Q:The college office at my son’s school seems overwhelmed and under-staffed. What can we do?

A: This is a common problem for high school students and an issue that was widely discussed at the huge National Association of College Admissions Counselors (NACAC) conference I attended this fall in Boston.

A major point of discussion was access. Are all students who wish to pursue higher education given the opportunity to try for it? And are they given opportunities that are equal? One general message was that, despite the best efforts of many, less attention is given in many schools, nationwide, to individual students because college counselors are simply overwhelmed by the numbers of students they have to advise.

While students at very small public schools or independent schools may have counselors holding their hands through every step of the application process, this does not apply to most students in this city (or country), where the average caseload of a high school college counselor is around 400.

It is very important for students to advocate for themselves at school. Set up personal meetings with your counselor. Don’t just accept the college list you are first offered—do some research yourself and learn which schools offer what you seek. It is crucial for each student to have at least one adult ally at his or her high school. This can be a counselor, teacher, coach, or administrator—but someone who truly likes and believes in that student and will help whenever possible.

Students really need to speak up and advocate for themselves. Don’t wait for a counselor to ask to see you. Stop by their office at the beginning of junior year, introduce yourself, and make an appointment. Talk about your dreams and hopes. And if you feel that you are being discouraged, dismissed, or ignored—see someone else, even a friendly teacher.

Do not worry obsessively about one low grade or a weak test score. See the big picture—getting your higher education. Most counselors, and most admissions readers, want you to succeed. Admissions staff, for their part, know that students approach the college process with a variety of advantages and disadvantages. Some families can afford expensive test prep programs, and others cannot. Some schools can afford to offer a huge array of AP courses, while others cannot. Therefore, college admissions personnel used the word “holistic” a good deal at the NACAC conference.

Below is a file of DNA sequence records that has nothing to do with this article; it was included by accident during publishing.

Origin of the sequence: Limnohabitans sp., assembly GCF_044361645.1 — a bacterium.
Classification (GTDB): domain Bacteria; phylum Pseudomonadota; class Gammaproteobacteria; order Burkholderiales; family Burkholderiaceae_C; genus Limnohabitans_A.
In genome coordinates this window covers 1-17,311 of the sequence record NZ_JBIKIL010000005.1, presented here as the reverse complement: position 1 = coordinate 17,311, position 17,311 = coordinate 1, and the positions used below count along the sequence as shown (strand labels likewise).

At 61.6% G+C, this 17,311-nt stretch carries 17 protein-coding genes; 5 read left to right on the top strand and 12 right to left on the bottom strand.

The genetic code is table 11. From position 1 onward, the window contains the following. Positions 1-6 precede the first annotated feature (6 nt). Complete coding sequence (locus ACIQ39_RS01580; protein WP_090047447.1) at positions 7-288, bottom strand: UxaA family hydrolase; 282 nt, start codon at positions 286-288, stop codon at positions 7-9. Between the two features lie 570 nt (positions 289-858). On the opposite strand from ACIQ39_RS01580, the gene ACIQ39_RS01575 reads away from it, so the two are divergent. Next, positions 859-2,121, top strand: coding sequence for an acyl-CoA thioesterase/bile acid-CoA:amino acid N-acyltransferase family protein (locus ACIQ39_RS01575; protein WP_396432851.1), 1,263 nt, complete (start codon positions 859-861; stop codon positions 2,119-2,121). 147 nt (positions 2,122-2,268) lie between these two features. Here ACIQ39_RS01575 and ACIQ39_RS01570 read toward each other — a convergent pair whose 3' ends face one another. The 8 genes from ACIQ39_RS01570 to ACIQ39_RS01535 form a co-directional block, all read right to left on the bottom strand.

What does “holistic” mean? A student’s application will be looked at as an entire package made up of different parts that may be emphasized differently. If you ask a college, “what counts more, the SAT/ACT or the GPA?” you will not get any simple answer. An application will be looked at as an organic whole. Grades may not be emphasized in a time of rampant grade inflation, so course difficulty will be very important. A test score may not be that important either; that is why many schools make testing optional and why the College Board is running ads (that look like articles) criticizing the test-optional policy. On the other hand, sometimes test scores are required in order to assess an applicant’s basic academic skills.

In a “holistic” reading, will a university favor a “first-gen” student (one whose parents did not have the chance to go to college) over one whose parents graduated from college? Will it offer an admissions place to a tennis player over a baseball player? An applicant from Texas over an applicant from New Jersey? That depends upon an individual school’s needs. You won’t know this (because they won’t tell you), so realize there are some things students cannot control.

Applicants have to concentrate on where they DO have control. How about those “intangibles”? These can be seen in what the student does day to day, in how he or she is seen by others. Sometimes those “intangibles” can make a difference: character, leadership, sensible risk-taking, sense of responsibility, commitment, caring for others, and so forth. These qualities can be revealed in teacher recommendations that are detailed and reflective.

Most important, essays can reveal a student’s personality. These essays will be very, very valuable. Students should think of the essay not as a terrible burden but a chance to tell their story to admissions readers. Forget those “perfect essay” books. They are not necessary. Students need to write honestly about their lives.

There ARE opportunities for each student, and each family needs to see that these choices are thoughtfully considered.